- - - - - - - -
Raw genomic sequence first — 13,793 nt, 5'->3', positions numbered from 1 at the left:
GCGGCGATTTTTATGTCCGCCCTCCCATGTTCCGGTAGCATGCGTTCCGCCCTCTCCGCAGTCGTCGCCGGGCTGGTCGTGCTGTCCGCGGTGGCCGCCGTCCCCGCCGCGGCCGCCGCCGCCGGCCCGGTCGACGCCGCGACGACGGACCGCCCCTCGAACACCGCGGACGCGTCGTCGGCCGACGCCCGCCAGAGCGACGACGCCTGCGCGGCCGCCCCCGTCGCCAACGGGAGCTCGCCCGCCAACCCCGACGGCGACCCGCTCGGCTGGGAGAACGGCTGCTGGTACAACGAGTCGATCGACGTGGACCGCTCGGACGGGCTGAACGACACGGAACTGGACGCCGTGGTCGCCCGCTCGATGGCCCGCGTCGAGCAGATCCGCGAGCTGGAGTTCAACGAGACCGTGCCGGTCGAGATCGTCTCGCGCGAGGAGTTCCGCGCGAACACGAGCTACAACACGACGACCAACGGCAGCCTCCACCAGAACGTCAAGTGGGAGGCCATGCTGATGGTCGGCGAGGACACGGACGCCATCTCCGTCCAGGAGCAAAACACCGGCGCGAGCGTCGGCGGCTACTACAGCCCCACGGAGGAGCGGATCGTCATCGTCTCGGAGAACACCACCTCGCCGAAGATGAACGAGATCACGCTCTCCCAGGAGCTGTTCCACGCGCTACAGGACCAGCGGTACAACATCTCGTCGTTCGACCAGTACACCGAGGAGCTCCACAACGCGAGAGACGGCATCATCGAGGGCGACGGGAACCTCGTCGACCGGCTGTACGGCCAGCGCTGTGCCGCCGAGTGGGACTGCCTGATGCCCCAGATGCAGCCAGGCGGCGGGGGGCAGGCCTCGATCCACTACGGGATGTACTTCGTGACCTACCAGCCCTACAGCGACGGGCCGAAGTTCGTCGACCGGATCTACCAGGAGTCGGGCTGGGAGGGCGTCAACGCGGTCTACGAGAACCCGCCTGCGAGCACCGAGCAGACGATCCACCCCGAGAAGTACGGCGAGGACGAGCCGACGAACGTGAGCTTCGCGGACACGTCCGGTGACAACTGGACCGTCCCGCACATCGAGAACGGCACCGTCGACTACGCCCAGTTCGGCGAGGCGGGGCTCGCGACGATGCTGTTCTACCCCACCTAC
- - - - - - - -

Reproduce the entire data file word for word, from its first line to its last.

Raw genomic sequence first — 13,793 nt, 5'->3', positions numbered from 1 at the left:
GCGGCGATTTTTATGTCCGCCCTCCCATGTTCCGGTAGCATGCGTTCCGCCCTCTCCGCAGTCGTCGCCGGGCTGGTCGTGCTGTCCGCGGTGGCCGCCGTCCCCGCCGCGGCCGCCGCCGCCGGCCCGGTCGACGCCGCGACGACGGACCGCCCCTCGAACACCGCGGACGCGTCGTCGGCCGACGCCCGCCAGAGCGACGACGCCTGCGCGGCCGCCCCCGTCGCCAACGGGAGCTCGCCCGCCAACCCCGACGGCGACCCGCTCGGCTGGGAGAACGGCTGCTGGTACAACGAGTCGATCGACGTGGACCGCTCGGACGGGCTGAACGACACGGAACTGGACGCCGTGGTCGCCCGCTCGATGGCCCGCGTCGAGCAGATCCGCGAGCTGGAGTTCAACGAGACCGTGCCGGTCGAGATCGTCTCGCGCGAGGAGTTCCGCGCGAACACGAGCTACAACACGACGACCAACGGCAGCCTCCACCAGAACGTCAAGTGGGAGGCCATGCTGATGGTCGGCGAGGACACGGACGCCATCTCCGTCCAGGAGCAAAACACCGGCGCGAGCGTCGGCGGCTACTACAGCCCCACGGAGGAGCGGATCGTCATCGTCTCGGAGAACACCACCTCGCCGAAGATGAACGAGATCACGCTCTCCCAGGAGCTGTTCCACGCGCTACAGGACCAGCGGTACAACATCTCGTCGTTCGACCAGTACACCGAGGAGCTCCACAACGCGAGAGACGGCATCATCGAGGGCGACGGGAACCTCGTCGACCGGCTGTACGGCCAGCGCTGTGCCGCCGAGTGGGACTGCCTGATGCCCCAGATGCAGCCAGGCGGCGGGGGGCAGGCCTCGATCCACTACGGGATGTACTTCGTGACCTACCAGCCCTACAGCGACGGGCCGAAGTTCGTCGACCGGATCTACCAGGAGTCGGGCTGGGAGGGCGTCAACGCGGTCTACGAGAACCCGCCTGCGAGCACCGAGCAGACGATCCACCCCGAGAAGTACGGCGAGGACGAGCCGACGAACGTGAGCTTCGCGGACACGTCCGGTGACAACTGGACCGTCCCGCACATCGAGAACGGCACCGTCGACTACGCCCAGTTCGGCGAGGCGGGGCTCGCGACGATGCTGTTCTACCCCACCTAC